|Date of Birth||August 22, 1880|
|Place of Birth||Kenora, Ontario|
|Next of Kin||Joseph Charboneau, father, 5th St North, Kenora, Ontario|
|Trade / Calling||Brakeman|
|Service Record||Link to Service Record|
|Battalion||Depot Battalion, CRT|
|Force||Canadian Expeditionary Force|
|Branch||Canadian Railway Troops|
|Enlisted / Conscripted||Enlisted|
|Place of Enlistment||Winnipeg, Manitoba|
|Age at Enlistment||34|
|Theatre of Service||Europe|
|Prisoner of War||No|
|Date of Death||1944|
Private Vincent Charboneau enlisted during the early days in the war and after suffering an injury to his leg in a fall in the trenches, he was to spend the rest of the war in England where he met his bride to be. Unlike the many war brides that made their way to Canada, Vincent was to make England his home.
Vincent Victor Charboneau (also spelled Charbonneau) was born on 22 June 1880 in Rat Portage (later renamed Kenora). His father Joseph Felix Charboneau was from Ottawa and had come to northwestern Ontario to work on the construction of the railway. His mother Helen Collins was from St Jerome in Quebec. The couple married in November of 1880 in the Rat Portage Courthouse. Vincent was their oldest child, followed by Ernest, Margaret, John, Helene, Amelia, and Mary Louise. By the 1911 census Joseph’s occupation was given as railroad engineer and Vincent was working as a delivery man.
Vincent signed his attestation papers in Winnipeg, Manitoba on 4 November 1914. His occupation was given as brakeman and his father Joseph in Kenora as next of kin. Organized in October of 1914 under the command of Lieutenant-Colonel I Snider with recruitment in Brandon, Portage la Prairie, Rainy River, Kenora, and Winnipeg, the 27th Battalion was mobilized in Winnipeg. As a Private with the 27th Battalion, Vincent embarked from Quebec on 28 May 1915 aboard the Carpathia. By the middle of September the battalion was in France.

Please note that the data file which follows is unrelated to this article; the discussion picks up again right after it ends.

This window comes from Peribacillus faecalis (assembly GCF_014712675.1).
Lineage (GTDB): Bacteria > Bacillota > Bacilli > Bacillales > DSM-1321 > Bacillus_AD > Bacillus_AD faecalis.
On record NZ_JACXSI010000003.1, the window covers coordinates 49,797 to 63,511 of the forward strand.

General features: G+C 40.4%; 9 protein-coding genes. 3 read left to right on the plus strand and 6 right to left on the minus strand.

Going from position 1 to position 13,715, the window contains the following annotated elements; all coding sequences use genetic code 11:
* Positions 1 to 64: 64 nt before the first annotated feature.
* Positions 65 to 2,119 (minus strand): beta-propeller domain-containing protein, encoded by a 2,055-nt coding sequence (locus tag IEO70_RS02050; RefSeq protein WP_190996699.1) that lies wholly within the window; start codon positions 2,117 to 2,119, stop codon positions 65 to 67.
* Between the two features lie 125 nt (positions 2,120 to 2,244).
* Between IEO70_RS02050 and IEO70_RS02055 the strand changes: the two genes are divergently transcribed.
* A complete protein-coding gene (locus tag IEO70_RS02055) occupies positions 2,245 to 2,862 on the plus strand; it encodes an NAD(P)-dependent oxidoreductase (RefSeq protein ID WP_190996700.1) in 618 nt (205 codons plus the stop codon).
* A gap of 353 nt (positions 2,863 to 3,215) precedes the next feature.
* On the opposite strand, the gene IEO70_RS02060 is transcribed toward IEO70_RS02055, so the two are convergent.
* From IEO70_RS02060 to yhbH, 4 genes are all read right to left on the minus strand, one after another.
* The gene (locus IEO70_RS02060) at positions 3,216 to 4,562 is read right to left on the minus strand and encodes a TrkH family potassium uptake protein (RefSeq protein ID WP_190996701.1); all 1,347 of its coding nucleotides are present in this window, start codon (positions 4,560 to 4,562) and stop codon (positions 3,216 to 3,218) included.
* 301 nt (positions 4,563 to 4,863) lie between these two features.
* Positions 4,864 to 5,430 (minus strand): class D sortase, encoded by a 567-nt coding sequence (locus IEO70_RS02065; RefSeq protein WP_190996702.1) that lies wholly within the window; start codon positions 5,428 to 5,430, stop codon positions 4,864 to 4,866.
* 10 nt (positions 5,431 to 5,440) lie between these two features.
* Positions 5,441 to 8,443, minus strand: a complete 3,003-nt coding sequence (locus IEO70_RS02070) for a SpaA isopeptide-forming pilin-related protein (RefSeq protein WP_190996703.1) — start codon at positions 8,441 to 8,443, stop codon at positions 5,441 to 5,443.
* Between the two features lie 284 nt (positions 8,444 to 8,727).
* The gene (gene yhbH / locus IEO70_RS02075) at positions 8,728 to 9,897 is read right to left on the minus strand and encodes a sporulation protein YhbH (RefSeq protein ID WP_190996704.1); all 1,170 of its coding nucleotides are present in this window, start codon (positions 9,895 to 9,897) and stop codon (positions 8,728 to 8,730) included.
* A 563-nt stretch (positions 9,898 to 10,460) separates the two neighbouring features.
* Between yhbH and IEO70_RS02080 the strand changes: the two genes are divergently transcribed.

Less than two weeks after arriving in France Vincent was admitted to the No 2 Canadian Field Ambulance with the injury to his knee, eventually diagnosed as synovitis of the knee, a painful inflammation with swelling due to the accumulation of fluid at the site. He was to spend time in a couple of hospitals in France, the last one the No 25 General Hospital in Etaples for a few days before being invalided to England on 3 November 1915. The knee required surgery and Vincent spent just over four months in hospitals before being discharged from Monks Horton Convalescent Hospital in March of 1916. Upon discharge Vincent was attached to the 40th Battalion as Acting Corporal while on police duty. In January of 1917 he was transferred to the 26th Reserve Battalion, reverting to the rank of Private. In May he was transferred to the Canadian Railway Troops Depot at Purfleet to be Acting Corporal with pay where he was to serve until the end of the war. During the 2nd quarter of 1918 in the registration district of Orsett in Essex, Vincent married Gertrude Elizabeth Tomlin. Vincent returned to Canada in mid December aboard the Corsican and was discharged in Winnipeg in January 1919 due to demobilization. A local Kenora newspaper article had reported of his expected return to the town late the previous December.
At some point Vincent returned to England and Gertrude gave birth to their daughter Gladys during the last quarter of 1922, birth registered in the district of Orsett, Essex. Predeceased by his mother Helen in 1918 in Kenora, Vincent died during the 2nd quarter of 1941 in the registration district of Rochford in Essex. His father died in 1944 in Kenora and his wife Gertrude in 1956 in Sheffield, Yorkshire West Riding. In 1944 his daughter Gladys married Frederick Charles Holdstock in Rochford and the couple had at least one child, daughter Janet.
By Judy Stockham